Missiles tests conducted by North Korea, since 1984 with the first launching of a Scud-B missile [source], was meant to show so-called sophistication over the years. A number of these missile tests took place in the Sea of Japan, which was said to be a political gesture aimed at the country [source]. Japan, South Korea, the US, China and Russia have expressed concern about the missile tests as they can escalate a situation if a North Korean missile was used in a future conflict to take out American/South Korean/Japanese government and military facilities.
As of 2021, North Korea has carried out 160 missile tests [source]. Around six of the missiles tested flew over the Japanese archipelago. But Pyongyang has denied some of the missile tests reported and insist that the missiles were only done to bring satellites under the Kwangmyŏngsŏng program into space.
Key Judgment 1
North Korea is highly likely to continue conducting missile tests as a show of force against the rest of the world in the next 12 months
- Over the years, North Korea has sought to improve the technology and capability of its missile forces in order to be used as a means of deterrence against all forms of external aggression.
- As of January 2022, North Korea has fired a total of four ballistic missiles in various tests. North Korean state media reported the missiles as hypersonic-type missiles [source]. This shows Kim Jong-un’s defiance despite the presence of sanctions and difficulties in keeping the country protected from COVID-19.
- The ballistic missile testing conducted in January 2022 is a symbol of advances in its missile program [source], especially since the first missile test was done in 1984. A ballistic misssile, if equipped with a nuclear warhead, would still be a threat to Japan and South Korea. In addition, this would give leverage over other nations that are willing to negotiate for North Korea to stop conducting missile tests.
Key Judgement 2
Sanctions are almost certain to continue or even scaled up to hamper North Korea’s efforts to construct and conduct further ballistic missile testing in the next 12 months
- Sanctions have been placed on North Korea to prevent the import and export of goods that can be used to prop up or equip the government and the military. The sanctions expanded on financial transactions.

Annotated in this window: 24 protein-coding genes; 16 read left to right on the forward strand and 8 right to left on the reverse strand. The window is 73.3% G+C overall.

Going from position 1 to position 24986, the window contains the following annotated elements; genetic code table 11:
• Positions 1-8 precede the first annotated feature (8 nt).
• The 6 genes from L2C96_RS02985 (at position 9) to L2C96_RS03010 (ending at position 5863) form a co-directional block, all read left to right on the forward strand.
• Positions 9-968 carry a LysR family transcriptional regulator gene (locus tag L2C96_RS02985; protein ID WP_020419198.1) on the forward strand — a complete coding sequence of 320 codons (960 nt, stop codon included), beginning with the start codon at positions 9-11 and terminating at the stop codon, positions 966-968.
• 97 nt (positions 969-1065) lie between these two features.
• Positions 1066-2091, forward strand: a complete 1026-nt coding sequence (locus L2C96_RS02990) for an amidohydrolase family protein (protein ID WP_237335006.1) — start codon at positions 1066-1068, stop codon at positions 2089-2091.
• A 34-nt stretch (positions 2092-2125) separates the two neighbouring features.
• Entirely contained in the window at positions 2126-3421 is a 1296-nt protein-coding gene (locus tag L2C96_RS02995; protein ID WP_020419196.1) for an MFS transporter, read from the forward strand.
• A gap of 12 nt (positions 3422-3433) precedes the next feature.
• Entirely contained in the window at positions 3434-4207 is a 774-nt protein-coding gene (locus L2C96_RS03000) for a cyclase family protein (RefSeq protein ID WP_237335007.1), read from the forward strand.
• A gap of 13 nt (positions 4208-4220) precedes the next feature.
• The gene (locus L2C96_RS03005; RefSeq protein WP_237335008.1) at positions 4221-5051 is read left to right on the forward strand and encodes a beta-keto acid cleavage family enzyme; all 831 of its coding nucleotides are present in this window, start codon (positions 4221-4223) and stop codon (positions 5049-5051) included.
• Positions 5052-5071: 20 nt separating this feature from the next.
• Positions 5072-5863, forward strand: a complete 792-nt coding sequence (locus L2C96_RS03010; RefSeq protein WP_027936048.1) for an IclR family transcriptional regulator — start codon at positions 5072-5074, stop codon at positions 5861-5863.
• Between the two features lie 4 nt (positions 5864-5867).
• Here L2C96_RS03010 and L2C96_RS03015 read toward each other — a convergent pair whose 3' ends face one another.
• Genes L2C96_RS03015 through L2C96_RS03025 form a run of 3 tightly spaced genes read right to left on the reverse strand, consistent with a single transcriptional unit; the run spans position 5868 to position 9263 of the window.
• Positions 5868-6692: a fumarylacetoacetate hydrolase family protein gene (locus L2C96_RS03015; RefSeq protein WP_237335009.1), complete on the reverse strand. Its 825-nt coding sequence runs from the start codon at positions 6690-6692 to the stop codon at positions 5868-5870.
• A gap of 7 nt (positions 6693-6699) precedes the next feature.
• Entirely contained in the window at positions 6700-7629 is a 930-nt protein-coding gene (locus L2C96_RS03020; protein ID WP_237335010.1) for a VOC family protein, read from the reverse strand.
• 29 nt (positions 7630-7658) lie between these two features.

- On January 12, 2022, Department of the Treasury’s Office of Foreign Assets Control announced sanctions placed on five North Korean officials responsible for procuring goods for North Korean’s ballistic and WMD programs [source]. The US State Department later announced sanctions placed on a North Korean man, a Russian man and company for supporting North Korean ballistic missile programs [source].
Key Judgement 3
China and Russia are highly likely to use their standing in the United Nations Security Council to block condemnation against North Korea in the next 12 months
- China and Russia are two of North Korea’s key economic partners in East Asia. They also have official diplomatic and military ties, going back to the end of Japanese occupation and the deployment of Chinese and Soviet forces against United Nations-backed military forces in the Korean War.
- A draft resolution in the UN from November 2021 was circulated by China and North Korea, calling for an end to most sanctions. These include a ban on exports of seafood and textiles, a cap on imports of refined petroleum products and a prohibition on its citizens working overseas and remit their earnings to North Korea [source]. The sanction lifting was proposed to apply for humanitarian activities and for projects meant to connect North and South Korea by road and rail [source]. The resolution explains that economic difficulties are a burden and that sanctions should be removed to improve the lives of the North Korean populace.
- Even though China and Russia have supported sanctions on North Korea before, it’s unknown if they are willing to back additional sanctions due to the recent ballistic missile tests.
Key Judgment 4
North Korea is almost certain to find ways to get around the sanctions placed on the country for conducting ballistic missile testing in the next 12 months
- North Korea has developed a sophisticated network of smuggling in needed items in order to get pass sanctions. A United Nations Panel of Experts report in 2019 mentions that North Korea uses fake documentation and secret ship-to-ship transfers of cargo from international waters.
- According to academic John Delury, sanctions on North Korea are not working since they are counterproductive [source]. He also said that getting China to persuade North Korea to stop their activities do not work since they don’t have a major influence in North Korean foreign policy since 1958 [source].